Parker231 Mon 27-Mar-17 18:34:52

Best to get any experience they can. They is nothing to say that their original career ideas will turn into anything. He will learn about the routine of working life, making tea and photo copying!

SuperPug Mon 27-Mar-17 18:36:06

Similar situations in most schools I am afraid.
Our school network hasn't been massively helpful, placements through the local borough are nearly £100 which is ridiculous. Most schools don't have the resources to offer individualised work placements and the onus is on the student (not the parent) to find this.
I'm sure the school would be flexible if DC have to do the placement during a later holiday? That's what I did. I think teenagers need to manage expectations as well. Big companies aren't going to be offering thousands of placements, looking locally and developing skills in the workplace is a good start.

Haffdonga Mon 27-Mar-17 18:36:31


Finding your own work experience placement at 14/15 is your first taste of the real work experience. If the school does it for you then you are not experiencing the process of application, interview, letter writing etc. They are not going to be putting on year 9 lessons when nobody's there, are they? So if you send your dd to school instead she will pissing around in the library doing 'private study'.

I agree it's short notice though. Are you sure you haven't missed a letter?

StVincent Mon 27-Mar-17 18:36:37

Also I have to say you sound very gloomy about it, this will rub off on your DC. If I were you I'd try to hide your attitude from her, she should be thinking positive about this kind of experience. It can be fun if nothing else.

2014newme Mon 27-Mar-17 18:36:47

Ffs she could mail 50 places tonight. Do a mail merge.

No excuse!

Trifleorbust Mon 27-Mar-17 18:37:56

I don't think her staying at school will be an option, unless you want her sat in reception reading or something for two weeks. Teachers won't be planning lessons for that year group.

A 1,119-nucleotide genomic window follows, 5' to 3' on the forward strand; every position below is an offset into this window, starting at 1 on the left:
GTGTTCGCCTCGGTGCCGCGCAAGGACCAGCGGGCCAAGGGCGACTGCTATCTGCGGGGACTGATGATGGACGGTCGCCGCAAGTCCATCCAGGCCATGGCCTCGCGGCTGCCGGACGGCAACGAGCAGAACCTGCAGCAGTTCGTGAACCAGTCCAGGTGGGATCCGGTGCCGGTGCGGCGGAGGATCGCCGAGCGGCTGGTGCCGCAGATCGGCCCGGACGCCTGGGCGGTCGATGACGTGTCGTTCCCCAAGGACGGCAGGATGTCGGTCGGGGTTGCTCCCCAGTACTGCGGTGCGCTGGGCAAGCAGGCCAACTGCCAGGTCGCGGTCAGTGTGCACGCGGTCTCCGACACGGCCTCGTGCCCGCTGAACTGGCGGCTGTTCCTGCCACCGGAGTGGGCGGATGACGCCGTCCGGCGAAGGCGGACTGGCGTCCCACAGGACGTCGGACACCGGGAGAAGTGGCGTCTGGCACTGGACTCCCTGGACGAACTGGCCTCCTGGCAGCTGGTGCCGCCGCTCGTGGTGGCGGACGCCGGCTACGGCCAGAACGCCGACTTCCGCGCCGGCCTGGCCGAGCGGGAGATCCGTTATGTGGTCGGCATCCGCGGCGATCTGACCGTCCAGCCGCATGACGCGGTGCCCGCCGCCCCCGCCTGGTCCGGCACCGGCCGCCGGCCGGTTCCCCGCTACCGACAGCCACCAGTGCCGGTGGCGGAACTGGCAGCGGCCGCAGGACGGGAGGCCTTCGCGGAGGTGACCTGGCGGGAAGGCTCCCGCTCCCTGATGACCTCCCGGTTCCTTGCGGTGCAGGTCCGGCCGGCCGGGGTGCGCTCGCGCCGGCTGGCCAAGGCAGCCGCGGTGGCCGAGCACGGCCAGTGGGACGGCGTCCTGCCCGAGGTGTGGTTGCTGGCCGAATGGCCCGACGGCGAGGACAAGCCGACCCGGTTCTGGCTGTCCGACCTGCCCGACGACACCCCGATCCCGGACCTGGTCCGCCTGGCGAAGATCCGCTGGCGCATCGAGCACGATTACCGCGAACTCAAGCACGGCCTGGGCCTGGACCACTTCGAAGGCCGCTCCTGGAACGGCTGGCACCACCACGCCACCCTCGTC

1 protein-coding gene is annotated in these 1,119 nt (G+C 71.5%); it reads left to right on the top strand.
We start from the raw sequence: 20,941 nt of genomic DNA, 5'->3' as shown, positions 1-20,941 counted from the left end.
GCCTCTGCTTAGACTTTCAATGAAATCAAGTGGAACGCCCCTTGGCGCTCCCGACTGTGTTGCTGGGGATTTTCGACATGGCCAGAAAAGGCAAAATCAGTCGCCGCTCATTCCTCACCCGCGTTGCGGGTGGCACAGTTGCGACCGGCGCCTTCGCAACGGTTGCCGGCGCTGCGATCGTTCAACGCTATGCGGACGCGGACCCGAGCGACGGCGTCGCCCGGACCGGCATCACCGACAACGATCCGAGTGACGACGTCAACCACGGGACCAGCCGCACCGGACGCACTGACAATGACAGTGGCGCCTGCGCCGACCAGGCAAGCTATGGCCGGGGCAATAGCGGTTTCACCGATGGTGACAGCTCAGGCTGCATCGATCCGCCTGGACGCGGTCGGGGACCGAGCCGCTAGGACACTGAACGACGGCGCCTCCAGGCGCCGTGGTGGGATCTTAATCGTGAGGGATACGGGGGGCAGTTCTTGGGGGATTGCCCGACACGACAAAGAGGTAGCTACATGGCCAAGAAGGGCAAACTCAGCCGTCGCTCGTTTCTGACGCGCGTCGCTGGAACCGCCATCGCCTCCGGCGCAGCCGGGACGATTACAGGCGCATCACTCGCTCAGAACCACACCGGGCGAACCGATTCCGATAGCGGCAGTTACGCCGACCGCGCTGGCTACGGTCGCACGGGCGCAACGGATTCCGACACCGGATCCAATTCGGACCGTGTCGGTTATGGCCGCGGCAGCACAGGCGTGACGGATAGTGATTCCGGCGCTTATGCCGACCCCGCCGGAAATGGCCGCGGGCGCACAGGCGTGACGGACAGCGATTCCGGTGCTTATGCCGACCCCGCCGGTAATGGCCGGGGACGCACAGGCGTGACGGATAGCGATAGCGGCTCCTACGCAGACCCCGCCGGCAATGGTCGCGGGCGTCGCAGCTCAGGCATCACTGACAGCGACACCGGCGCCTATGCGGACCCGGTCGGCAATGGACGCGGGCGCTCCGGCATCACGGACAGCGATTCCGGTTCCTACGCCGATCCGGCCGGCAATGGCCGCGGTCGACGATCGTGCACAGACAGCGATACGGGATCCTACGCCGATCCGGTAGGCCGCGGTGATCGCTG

annandale Mon 27-Mar-17 18:38:18

Sorry, I think YANBU though I can feel that you are stressed about it and can understand that.

If there is one absolutely hugely important skill, it is taking the work you can get, and finding ways to make it work for your CV/transferable skills. So assuming e.g. your dc wants to be something specific like a lawyer, and gets work experience at the local corner shop, what would be relevant from that? Well, they might get a chance to handle money (showing trustworthiness), get some customer service experience (relevant to client relationships) and most of all they will demonstrate that they can turn up on time, every day, whether they feel like it or not. If they get a reference, they might get another job which is more relevant.

What's the alternative? Give your dc hte message that unless they can work in exactly the area they want to, they don't have to work? I can see what you mean about the academic side, but nothing helped me work harder at school than doing a really awful work experience job - I knew I wanted qualifications that would mean I could avoid more jobs like that!

claraschu Mon 27-Mar-17 18:38:55

Lots of work experience placements are crap anyway. My son had a last minute situation similar to this, and his experience was so much worse than useless...

LiviaDrusillaAugusta Mon 27-Mar-17 18:39:38

Slightly off the point but she know that she won't be doing much? We have WE kids but they kind of shadow people or are given a non task to do. They tend to assume they will be doing interesting stuff

Tweedledee3Tweedledum Mon 27-Mar-17 18:40:24

I think your dc should start applying for experience now. Regardless of where she ends up, she will learn something. Team working, communication skills, emotional intelligence....

HobblingHelen Mon 27-Mar-17 18:40:57

I think your child can learn generic, transferable skills and gain useful experience, even if it isn't in the specific area they want to work in. I think you also have to consider that even if they have decided what they want to do career-wise a) this may change over the next few years and b) there may not be a job immediately waiting for them in their chosen career when they leave school (even if they weren't someone who struggles academically) so experience in a 'crap' job might come in handy in the short-term.

grannytomine Mon 27-Mar-17 18:43:05

I think 3 lots of 2 weeks work experience is alot. Considering going on holiday for a week ruins their education missing 6 weeks is going to be a bit much. I think mine did a week in year 10 and 2 weeks in year 12. Seems more than enough for me, particularly when most have holiday jobs by the time they are in year 12 and possibly weekend jobs as well.